Anyone who spent a lot of time out of town this summer will notice some changes around campus.
Construction has begun in and around Building 6 as a major expansion and renovation of the Main Group gets under way. The project, dubbed PDSI for its major components -- physics, DMSE (Department of Materials Science and Engineering), spectroscopy and infrastructure -- calls for the construction of a new "infill" building in the Building 6 courtyard, so access to Building 6 is now closed.
The north end of Building 6 is a construction site on all floors, so only those MIT community members who have authorization from an MIT Facilities PDSI Project Manager are allowed to enter. However, Building 8 will remain open, allowing through access on the Infinite Corridor.
Signs have been erected in the hallways to help people navigate their way around the construction. For more information on PDSI, visit web.mit.edu/facilities/construction/pdsi/index.html.
The Eastman Courtyard just outside Building 8 has been temporarily transformed to aid in construction, providing a space for the crane that will be used to erect steel on the new PDSI building. To protect the ground, contractors laid a carpet-like fabric over the grass, which they then covered with stones and sand before putting down the asphalt. This will allow the pavement to be easily removed and the grass replaced.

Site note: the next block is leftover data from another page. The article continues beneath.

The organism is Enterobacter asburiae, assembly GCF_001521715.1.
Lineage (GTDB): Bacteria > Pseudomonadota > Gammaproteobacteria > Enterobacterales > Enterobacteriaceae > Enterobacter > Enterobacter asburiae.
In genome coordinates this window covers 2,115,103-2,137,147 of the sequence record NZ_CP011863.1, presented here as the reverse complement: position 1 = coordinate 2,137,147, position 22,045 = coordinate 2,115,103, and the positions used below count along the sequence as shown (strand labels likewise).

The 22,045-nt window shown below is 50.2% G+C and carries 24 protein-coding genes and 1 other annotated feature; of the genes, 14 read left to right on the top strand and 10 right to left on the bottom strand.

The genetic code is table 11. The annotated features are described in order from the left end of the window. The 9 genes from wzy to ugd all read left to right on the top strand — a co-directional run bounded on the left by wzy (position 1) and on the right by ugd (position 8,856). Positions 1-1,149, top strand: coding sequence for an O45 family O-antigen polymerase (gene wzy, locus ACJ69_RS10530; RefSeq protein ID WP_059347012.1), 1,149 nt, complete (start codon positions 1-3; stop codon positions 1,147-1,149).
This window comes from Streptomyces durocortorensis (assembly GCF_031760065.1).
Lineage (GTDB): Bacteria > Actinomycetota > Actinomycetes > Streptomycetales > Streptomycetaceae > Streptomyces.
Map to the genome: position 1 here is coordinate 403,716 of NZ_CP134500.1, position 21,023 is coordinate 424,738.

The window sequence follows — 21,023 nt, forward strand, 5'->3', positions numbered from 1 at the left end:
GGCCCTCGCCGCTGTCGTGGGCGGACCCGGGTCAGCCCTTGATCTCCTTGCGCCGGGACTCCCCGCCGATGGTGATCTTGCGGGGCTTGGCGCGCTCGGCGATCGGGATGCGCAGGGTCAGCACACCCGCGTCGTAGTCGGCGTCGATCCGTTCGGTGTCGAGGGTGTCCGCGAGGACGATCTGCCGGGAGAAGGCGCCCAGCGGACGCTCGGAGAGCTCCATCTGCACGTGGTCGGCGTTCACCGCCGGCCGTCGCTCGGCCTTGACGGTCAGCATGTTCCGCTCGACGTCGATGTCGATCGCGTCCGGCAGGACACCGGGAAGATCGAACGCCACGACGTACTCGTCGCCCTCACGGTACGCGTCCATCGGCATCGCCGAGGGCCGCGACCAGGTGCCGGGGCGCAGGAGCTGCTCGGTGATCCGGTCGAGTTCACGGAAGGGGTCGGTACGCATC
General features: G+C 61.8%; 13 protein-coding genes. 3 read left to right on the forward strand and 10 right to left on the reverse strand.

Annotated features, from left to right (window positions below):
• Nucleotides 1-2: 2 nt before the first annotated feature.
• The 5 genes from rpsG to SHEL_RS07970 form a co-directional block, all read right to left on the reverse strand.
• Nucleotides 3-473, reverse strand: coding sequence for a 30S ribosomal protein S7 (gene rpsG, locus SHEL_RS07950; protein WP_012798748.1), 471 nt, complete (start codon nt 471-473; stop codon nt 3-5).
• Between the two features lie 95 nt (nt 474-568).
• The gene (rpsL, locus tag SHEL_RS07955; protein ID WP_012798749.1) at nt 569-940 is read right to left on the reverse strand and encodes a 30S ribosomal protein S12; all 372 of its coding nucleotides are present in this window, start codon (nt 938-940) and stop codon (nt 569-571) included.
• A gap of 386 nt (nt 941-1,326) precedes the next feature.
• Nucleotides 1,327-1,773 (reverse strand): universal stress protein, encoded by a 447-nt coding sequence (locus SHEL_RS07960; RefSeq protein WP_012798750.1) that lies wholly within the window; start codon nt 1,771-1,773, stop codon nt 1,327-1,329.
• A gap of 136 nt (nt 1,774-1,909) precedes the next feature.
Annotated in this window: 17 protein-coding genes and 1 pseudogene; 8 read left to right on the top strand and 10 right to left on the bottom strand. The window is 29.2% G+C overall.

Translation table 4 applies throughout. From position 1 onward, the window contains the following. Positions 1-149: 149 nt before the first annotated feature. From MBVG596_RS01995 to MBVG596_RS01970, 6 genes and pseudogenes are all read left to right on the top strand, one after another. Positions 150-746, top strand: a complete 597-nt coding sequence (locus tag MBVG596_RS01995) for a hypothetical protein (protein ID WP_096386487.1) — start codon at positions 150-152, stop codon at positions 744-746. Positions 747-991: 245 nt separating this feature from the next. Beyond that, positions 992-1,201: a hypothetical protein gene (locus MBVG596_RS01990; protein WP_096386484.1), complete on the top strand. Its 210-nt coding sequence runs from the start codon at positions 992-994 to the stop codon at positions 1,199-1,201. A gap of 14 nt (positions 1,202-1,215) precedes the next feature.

Other recent projects include the renovation of the former Building 4 Cafe, now Cafe 4, and a change to the restroom at the intersection of Buildings 8 and 6, which was formerly for men and is now for women.
The reconstruction of Massachusetts Avenue is on schedule and work in the street near MIT should be finished in October. Weather permitting, Mass. Highway's contractor will replace the sidewalks on both sides of the avenue before winter.
The brain and cognitive sciences project is nearly complete and the occupants of the new complex will begin moving in this month. Official dedications are scheduled for later this fall.
A version of this article appeared in MIT Tech Talk on September 14, 2005 (download PDF).